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Utah World War I Commission

Veterans of WWI, male and female, stand in front of an airplane, Ogden, Utah, 1919.

World War I veterans in Ogden, 1919. USHS

April 2017 marks the centennial of America’s entry into World War I, a defining conflict of the modern era.

To commemorate the sacrifice and involvement of Utahns in the Great War, the Utah WWI Commission will provide information and resources to the public.

News

The commission is offering small grants to encourage Utahns to recognize the impact of WWI in their communities. Projects could include:

  • Guest lectures
  • Community memorial programs
  • WWI monument cleaning, tracking, or repair
  • Community WWI history

Contact uhq@utah.gov for more information.

Events

Event listings will be updated regularly. If you know of a WWI-related event in Utah, email us at uhq@utah.gov.

Veterans of World War I in a parade in Ogden, Utah, 1919.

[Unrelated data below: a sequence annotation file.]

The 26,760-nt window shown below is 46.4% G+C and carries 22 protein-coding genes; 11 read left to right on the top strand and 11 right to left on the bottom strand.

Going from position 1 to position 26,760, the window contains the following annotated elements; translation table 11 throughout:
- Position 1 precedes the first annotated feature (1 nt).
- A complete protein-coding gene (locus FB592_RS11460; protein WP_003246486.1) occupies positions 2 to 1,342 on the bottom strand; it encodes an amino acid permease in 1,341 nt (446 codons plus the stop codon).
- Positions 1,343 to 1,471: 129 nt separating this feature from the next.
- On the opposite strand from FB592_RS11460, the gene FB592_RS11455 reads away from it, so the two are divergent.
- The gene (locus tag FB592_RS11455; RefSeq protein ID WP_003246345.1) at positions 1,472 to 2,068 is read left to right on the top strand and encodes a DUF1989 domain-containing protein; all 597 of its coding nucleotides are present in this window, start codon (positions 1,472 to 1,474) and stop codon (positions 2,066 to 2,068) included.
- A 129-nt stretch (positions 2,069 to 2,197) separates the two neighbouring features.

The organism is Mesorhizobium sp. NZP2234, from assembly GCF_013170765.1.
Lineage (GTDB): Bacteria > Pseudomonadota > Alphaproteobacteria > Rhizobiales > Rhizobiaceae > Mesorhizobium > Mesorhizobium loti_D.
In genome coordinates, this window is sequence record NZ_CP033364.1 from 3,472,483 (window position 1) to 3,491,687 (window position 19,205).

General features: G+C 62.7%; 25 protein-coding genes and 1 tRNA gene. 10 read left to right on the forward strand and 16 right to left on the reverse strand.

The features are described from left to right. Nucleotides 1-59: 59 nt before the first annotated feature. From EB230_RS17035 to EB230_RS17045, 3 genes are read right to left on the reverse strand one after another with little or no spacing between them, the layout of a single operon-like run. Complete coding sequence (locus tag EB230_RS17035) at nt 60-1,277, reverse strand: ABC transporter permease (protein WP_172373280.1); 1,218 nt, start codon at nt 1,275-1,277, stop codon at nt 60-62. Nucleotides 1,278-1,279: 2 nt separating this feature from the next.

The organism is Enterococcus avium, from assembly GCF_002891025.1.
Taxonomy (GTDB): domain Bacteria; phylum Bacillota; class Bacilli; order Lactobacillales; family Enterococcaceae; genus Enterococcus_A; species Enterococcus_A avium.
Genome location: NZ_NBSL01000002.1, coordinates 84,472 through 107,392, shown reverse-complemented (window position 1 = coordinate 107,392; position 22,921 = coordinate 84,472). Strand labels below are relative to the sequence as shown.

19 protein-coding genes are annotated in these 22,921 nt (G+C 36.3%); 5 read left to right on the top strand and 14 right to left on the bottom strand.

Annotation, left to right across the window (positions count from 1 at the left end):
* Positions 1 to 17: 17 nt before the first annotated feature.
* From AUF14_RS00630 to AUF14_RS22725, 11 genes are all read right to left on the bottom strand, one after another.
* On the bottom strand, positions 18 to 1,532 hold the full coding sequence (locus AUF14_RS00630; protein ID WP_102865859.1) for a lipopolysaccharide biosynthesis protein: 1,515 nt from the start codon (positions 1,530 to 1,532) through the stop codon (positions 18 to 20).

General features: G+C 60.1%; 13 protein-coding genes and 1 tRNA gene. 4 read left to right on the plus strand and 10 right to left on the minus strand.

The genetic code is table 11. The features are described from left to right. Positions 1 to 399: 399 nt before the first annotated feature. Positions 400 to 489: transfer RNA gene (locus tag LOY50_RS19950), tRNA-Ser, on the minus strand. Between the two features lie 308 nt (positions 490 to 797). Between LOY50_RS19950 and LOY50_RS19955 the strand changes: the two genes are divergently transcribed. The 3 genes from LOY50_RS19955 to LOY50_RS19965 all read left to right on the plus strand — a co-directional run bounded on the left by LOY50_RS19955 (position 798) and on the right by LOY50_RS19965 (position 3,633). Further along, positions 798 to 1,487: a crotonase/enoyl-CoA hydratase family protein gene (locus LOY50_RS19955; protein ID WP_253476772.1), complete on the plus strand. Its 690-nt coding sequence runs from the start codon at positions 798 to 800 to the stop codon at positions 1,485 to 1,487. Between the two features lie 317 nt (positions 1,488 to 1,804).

Veterans of World War I, Ogden, 1919. USHS

 

August 12
Military Appreciation Day for all state parks

November 10
Utah State University: Musical program by Craig Jessop
University of Utah: Veteran’s Day program

Resources

During World War I, telegraphy was taught at the University of Utah to soldiers from Fort Douglas.

During World War I, telegraphy was taught at the University of Utah to soldiers from Fort Douglas. USHS

Educational resources: Curriculum and more, searchable by grade level, subject, and type

Utah and World War I: special issue of Utah Historical Quarterly